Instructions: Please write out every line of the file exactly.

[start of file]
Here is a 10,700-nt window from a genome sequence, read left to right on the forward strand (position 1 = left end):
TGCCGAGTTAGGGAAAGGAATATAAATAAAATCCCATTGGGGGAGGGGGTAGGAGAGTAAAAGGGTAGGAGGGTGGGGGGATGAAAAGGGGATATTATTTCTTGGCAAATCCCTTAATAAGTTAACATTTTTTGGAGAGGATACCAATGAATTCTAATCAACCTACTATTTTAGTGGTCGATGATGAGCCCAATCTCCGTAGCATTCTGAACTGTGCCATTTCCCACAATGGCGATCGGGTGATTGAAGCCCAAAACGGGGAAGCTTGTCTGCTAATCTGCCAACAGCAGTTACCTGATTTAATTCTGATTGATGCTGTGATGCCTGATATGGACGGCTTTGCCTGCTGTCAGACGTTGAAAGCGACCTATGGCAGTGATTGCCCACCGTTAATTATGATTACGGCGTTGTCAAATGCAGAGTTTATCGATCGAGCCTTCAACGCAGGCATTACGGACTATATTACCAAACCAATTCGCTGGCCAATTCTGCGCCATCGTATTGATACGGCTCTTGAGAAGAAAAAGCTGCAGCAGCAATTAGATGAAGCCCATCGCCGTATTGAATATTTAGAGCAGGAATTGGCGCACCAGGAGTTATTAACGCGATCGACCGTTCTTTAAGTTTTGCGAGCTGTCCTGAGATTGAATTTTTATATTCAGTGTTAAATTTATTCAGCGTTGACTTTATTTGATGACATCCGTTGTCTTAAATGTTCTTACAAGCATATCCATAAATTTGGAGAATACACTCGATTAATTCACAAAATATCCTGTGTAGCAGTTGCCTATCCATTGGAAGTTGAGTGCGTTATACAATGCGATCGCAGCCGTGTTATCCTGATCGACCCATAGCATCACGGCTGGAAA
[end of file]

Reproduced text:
Here is a 10,700-nt window from a genome sequence, read left to right on the forward strand (position 1 = left end):
TGCCGAGTTAGGGAAAGGAATATAAATAAAATCCCATTGGGGGAGGGGGTAGGAGAGTAAAAGGGTAGGAGGGTGGGGGGATGAAAAGGGGATATTATTTCTTGGCAAATCCCTTAATAAGTTAACATTTTTTGGAGAGGATACCAATGAATTCTAATCAACCTACTATTTTAGTGGTCGATGATGAGCCCAATCTCCGTAGCATTCTGAACTGTGCCATTTCCCACAATGGCGATCGGGTGATTGAAGCCCAAAACGGGGAAGCTTGTCTGCTAATCTGCCAACAGCAGTTACCTGATTTAATTCTGATTGATGCTGTGATGCCTGATATGGACGGCTTTGCCTGCTGTCAGACGTTGAAAGCGACCTATGGCAGTGATTGCCCACCGTTAATTATGATTACGGCGTTGTCAAATGCAGAGTTTATCGATCGAGCCTTCAACGCAGGCATTACGGACTATATTACCAAACCAATTCGCTGGCCAATTCTGCGCCATCGTATTGATACGGCTCTTGAGAAGAAAAAGCTGCAGCAGCAATTAGATGAAGCCCATCGCCGTATTGAATATTTAGAGCAGGAATTGGCGCACCAGGAGTTATTAACGCGATCGACCGTTCTTTAAGTTTTGCGAGCTGTCCTGAGATTGAATTTTTATATTCAGTGTTAAATTTATTCAGCGTTGACTTTATTTGATGACATCCGTTGTCTTAAATGTTCTTACAAGCATATCCATAAATTTGGAGAATACACTCGATTAATTCACAAAATATCCTGTGTAGCAGTTGCCTATCCATTGGAAGTTGAGTGCGTTATACAATGCGATCGCAGCCGTGTTATCCTGATCGACCCATAGCATCACGGCTGGAAA